Tobacco Companies Face Big Litigation Threat in Canada
Next year a Canadian court is expected to rule in the first smokers class action trial in Quebec, and that outcome is likely to influence other suits across the country seeking at least $150 billion collectively. The Quebec bench trial, involving claims by thousands of smokers in twin class actions, Letourneau v. Imperial Tobacco and Blais v. Imperial Tobacco, is expected to conclude in March after nearly two years, 23,000 exhibits, and more than 200 days of live testimony.
The judge in Montreal has been asked to decide if the Canadian units of Imperial Tobacco Group PLC, JTI Group, and Philip Morris International should pay an estimated $27 billion in compensatory and punitive damages to two smoker classes he certified in 2005. The sum represents $105,000 apiece for roughly 90,000 Quebec smokers with serious smoking-related illnesses and $10,000 for roughly 1.8 million smokers who allege the companies knowingly induced their addiction. "Legally, this is the edge of the wedge," said Cynthia Callard, a blogger who has written extensively about the Letourneau trial for a website funded by anti-smoking groups.
In addition to the 13-year-old Letourneau/Blaiscases are lawsuits filed in the past several years by nine of 10 Canadian provinces seeking reimbursement for smoking-related healthcare costs. Because Canada provides government-funded medical insurance, the provinces are seeking huge sums: Quebec claims $60 billion and Ontario wants $50 billion, for example. The provincial suits put the tobacco companies "in a very financially precarious position" in Canada, according to a white paper issued in March by Canada's Smoking and Health Action Foundation that lists the status of all the country's tobacco litigation.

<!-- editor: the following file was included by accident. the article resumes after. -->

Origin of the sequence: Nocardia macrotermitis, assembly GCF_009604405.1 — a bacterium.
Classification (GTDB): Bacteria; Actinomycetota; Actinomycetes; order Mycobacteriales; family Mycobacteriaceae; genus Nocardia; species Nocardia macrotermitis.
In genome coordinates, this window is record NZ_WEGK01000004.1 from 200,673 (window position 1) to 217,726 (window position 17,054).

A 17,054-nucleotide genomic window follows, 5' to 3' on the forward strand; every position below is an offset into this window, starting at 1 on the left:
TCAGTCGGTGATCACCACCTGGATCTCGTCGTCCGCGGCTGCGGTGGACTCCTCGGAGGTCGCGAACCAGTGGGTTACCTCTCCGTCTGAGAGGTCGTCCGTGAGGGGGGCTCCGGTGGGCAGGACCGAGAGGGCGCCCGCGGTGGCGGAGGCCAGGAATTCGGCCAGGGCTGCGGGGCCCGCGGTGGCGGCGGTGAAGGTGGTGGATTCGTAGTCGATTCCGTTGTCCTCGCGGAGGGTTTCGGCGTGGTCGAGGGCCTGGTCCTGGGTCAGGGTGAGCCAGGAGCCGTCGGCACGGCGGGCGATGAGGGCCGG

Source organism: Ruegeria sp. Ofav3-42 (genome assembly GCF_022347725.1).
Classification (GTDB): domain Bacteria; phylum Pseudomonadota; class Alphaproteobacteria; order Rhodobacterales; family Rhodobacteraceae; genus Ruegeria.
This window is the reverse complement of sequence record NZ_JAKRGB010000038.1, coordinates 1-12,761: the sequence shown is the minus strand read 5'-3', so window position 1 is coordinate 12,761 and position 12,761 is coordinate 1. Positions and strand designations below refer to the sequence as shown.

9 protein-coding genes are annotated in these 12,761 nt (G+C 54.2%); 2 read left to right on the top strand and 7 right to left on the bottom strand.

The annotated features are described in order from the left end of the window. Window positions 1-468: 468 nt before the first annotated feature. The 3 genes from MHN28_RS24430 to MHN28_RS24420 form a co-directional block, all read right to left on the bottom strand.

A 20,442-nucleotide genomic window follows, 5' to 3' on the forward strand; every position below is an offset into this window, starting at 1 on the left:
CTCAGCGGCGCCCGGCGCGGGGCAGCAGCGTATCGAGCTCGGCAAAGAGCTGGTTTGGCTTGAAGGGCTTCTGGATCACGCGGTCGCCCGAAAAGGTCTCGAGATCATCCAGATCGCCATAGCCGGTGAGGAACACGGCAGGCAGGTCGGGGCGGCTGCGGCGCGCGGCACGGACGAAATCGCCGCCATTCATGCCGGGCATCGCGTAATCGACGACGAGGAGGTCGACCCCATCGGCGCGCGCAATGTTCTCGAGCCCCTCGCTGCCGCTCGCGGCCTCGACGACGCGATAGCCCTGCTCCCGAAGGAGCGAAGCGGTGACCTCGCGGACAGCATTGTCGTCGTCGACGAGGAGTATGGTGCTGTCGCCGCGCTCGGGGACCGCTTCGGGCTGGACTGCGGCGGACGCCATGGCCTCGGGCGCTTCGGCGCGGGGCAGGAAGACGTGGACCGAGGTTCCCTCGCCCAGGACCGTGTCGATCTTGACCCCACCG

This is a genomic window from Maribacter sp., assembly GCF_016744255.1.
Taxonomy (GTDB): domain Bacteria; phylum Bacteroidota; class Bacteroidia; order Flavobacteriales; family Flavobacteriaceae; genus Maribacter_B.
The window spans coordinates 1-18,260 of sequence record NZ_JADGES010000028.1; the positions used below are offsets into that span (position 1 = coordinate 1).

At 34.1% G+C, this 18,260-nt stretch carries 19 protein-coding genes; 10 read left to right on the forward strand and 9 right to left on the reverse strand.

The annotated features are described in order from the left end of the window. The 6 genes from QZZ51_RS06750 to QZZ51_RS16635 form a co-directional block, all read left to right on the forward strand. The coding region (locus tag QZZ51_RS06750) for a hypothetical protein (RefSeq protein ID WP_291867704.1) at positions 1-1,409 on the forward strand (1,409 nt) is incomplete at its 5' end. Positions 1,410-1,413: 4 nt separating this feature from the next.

The judges presiding over these provincial cases, which are at various stages of litigation, have put off making major rulings until the Quebec court issues its decision. (For more on the lawyers involved, and the trial's connections to earlier U.S. actions, see this article last year in The American Lawyer.)
A verdict for plaintiffs in Letourneau would likely jump start these and other claims. "Our legal system has a principle of res judicata that may be broader than in the U.S.," said Klein Lyons partner Douglas Lennox, who is spearheading a parallel class action certified in Ontario on behalf of smokers of light cigarettes.
In contrast to the Letourneau and Blais class actions, the provincial authorities have targeted the parent companies of tobacco makers. Defense lawyers have repeatedly tried to get the parent companies dismissed, claiming a lack of jurisdiction, but they have lost that battle 11 times in trial and appellate courts. (Key documents and timelines for these cases can be found at Smoke-free Canada's website.)
While the industry has succeeded in curbing its liability in the U.S., it's had a different experience in Canada. For instance, industry lawyers failed to defeat new provincial laws confirming each province's right to recover costs for treating smoking-related illnesses. And in Letourneau, tobacco lawyers lost a key appeal to Canada's Supreme Court in 2011 in their attempt to include the Canadian government as a third-party defendant. The industry lawyers argued that the federal government should be held accountable because it long supported the Canadian tobacco industry and issued the relevant regulations that the companies followed.
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